Business administration major wins national PSA competition

BY ELLEN ROSSOW
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Scott Eickschen

Scott Eickschen

After a summer of waiting patiently, Scott Eickschen, a business administration senior, found out he won third place in the national “Freedom of Speech Public Service Announcement (PSA) Contest” in October.

The contest was produced by   the non-profit organization National Association of Broadcasters Education Foundation and the Broadcast Education Association.

Eickschen, who is also a mass communications minor, entered the contest last spring while taking a desktop video class required for his minor.

This year, two hundred students from around the nation took part in the competition. Each student submitted a 30-second PSA video, radio broadcast or interactive multimedia piece after being given the prompt “What does freedom of speech mean to me.”

An interactive multimedia piece can be a website, online interactive magazine or even a computer game.

Eickschen chose to do a video.

While his PSA is brief, Eickschen’s piece creatively uses a series of video clips woven together with music and text to discuss what it would be like if Americans didn’t have the right to express themselves freely.

Even though the PSA is only 30 seconds long, it took a lot of his spare time to produce.

“It took me about a week of my spare time,” Eickschen said. “But it worked well because it was an assignment as well.”

With the competition requiring students to shoot, edit and produce original material, Eickschen feels that he has grown in his skills because of the experience.

“It helped me to polish my skills,” Eickschen said. “I knew how to use Final Cut Pro, but producing a PSA for a national competition forced me to push my skills to the next level.”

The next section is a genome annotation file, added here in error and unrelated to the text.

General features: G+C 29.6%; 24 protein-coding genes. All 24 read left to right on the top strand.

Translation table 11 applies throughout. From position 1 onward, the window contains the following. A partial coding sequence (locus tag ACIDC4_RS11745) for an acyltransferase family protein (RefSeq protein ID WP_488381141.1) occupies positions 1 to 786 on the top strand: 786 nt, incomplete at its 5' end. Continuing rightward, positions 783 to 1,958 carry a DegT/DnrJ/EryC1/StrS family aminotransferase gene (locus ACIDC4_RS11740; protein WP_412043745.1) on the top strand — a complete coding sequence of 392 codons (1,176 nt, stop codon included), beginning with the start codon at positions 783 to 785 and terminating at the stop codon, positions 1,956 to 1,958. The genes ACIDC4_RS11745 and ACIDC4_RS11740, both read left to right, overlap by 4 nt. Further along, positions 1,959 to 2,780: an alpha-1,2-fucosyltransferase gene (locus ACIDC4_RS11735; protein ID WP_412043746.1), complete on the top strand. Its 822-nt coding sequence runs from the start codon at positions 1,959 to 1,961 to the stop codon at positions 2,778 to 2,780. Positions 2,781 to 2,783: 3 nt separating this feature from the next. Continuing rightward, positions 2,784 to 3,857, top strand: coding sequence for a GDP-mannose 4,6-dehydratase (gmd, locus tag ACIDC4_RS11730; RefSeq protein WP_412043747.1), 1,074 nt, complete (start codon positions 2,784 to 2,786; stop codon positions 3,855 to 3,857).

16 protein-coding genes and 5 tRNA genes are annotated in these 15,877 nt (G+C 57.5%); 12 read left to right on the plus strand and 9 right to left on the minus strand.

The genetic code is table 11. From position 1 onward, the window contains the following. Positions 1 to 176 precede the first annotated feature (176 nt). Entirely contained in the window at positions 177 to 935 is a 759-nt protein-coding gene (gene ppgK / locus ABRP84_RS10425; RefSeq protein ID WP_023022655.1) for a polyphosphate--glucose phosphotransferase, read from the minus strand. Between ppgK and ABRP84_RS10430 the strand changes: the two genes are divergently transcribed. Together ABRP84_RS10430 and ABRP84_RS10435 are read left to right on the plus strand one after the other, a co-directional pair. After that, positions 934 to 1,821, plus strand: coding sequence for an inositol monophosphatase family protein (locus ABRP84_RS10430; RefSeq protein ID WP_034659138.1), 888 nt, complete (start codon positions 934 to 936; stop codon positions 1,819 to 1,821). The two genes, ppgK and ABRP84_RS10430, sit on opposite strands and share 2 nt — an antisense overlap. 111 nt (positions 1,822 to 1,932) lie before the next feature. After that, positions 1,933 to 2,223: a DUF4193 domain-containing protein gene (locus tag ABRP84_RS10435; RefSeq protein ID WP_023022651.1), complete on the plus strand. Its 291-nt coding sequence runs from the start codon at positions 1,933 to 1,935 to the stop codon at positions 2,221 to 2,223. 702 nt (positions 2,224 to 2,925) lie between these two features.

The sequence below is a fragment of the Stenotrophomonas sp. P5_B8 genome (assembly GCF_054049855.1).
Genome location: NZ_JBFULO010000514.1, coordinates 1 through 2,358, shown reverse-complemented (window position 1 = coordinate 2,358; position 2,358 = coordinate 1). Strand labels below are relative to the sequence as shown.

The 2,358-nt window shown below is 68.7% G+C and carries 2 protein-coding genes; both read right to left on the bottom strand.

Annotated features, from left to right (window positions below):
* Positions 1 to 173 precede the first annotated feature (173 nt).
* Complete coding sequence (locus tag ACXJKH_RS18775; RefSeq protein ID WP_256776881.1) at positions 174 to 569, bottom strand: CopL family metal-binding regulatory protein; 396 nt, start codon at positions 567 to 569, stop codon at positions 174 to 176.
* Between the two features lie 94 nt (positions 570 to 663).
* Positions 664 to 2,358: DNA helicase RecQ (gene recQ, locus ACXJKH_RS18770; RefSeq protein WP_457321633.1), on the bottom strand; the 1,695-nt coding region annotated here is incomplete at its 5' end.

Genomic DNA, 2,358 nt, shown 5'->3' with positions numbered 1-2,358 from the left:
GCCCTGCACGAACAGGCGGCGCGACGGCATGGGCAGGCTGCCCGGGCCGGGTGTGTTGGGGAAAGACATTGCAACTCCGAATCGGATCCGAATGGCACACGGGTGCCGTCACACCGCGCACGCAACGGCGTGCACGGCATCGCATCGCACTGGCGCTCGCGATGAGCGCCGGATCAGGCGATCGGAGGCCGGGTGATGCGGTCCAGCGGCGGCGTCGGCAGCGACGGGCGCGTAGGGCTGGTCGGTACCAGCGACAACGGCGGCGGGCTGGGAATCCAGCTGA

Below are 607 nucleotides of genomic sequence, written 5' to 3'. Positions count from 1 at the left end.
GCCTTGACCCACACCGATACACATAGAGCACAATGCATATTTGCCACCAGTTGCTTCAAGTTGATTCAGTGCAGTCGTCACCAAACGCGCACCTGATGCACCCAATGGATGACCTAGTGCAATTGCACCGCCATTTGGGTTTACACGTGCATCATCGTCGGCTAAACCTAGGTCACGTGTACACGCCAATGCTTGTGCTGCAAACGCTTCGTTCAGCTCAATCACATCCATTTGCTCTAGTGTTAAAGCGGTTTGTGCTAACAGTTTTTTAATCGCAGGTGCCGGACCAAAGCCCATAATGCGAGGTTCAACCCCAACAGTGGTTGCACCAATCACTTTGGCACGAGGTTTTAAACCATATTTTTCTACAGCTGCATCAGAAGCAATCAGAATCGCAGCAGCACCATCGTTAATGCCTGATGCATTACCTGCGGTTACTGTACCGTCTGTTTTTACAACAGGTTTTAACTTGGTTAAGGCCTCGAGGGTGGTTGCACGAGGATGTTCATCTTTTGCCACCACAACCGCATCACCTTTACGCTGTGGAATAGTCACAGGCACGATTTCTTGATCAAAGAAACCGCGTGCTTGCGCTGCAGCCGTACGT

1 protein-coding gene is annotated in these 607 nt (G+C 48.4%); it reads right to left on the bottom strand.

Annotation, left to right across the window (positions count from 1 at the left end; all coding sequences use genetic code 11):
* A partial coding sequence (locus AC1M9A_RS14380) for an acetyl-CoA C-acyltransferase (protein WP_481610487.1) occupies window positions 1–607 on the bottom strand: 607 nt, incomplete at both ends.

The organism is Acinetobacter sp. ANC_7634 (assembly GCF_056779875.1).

Eickschen is very grateful for his professor, Martin Grindeland, for suggesting the class enter in the competition. Without his suggestion, Eickschen wouldn’t have had the opportunity he did.

For placing third in the competition, Eickschen was awarded a $1,000 scholarship and his video, along with the other winners’ entries, will be available for television stations to use.

Eickschen is proud of his accomplishment, not only because he succeeded without assistance, but also because he used his own music in the video.

“A major aspect of the PSA that I am proud of is the music,” Eickschen said.  “The audio clip in the background is a clip of one of the songs that I have recorded.”

Although he is not going to school for it, Eickschen is very passionate about music.

“Music has played a huge part in my life,” Eickschen said.  “I’ve been playing music since third grade. I started playing the violin, then the mandolin, then the guitar and now I can play seven instruments.”

Eickschen also sings lead vocals and plays guitar in a band in his hometown of Perham, Minn.

“And I write and record my own music,” Eickschen said. “Nothing serious, just a fun hobby.”

Eickschen is grateful that he was able to use his musical talents to help produce his video. In addition, he is glad he has been given the opportunity to participate in the contest.

The experience  will be beneficial to him in his professional life, not only because of his growth of knowledge of video editing, but also because it shows a side of him that many in his major do not get to show.

“I feel that it is a good way to show employers my creative side,” Eickschen said.  “Business administration is more of an analytical major, but I do have a creative side. Jobs involving creativity really spark my interest. I feel that the opportunity to display my creativity will be beneficial in the future.”

Eickschen’s PSA video, as well as the rest of the winners’ pieces, are available for viewing on freedomofspeechpsa.org.

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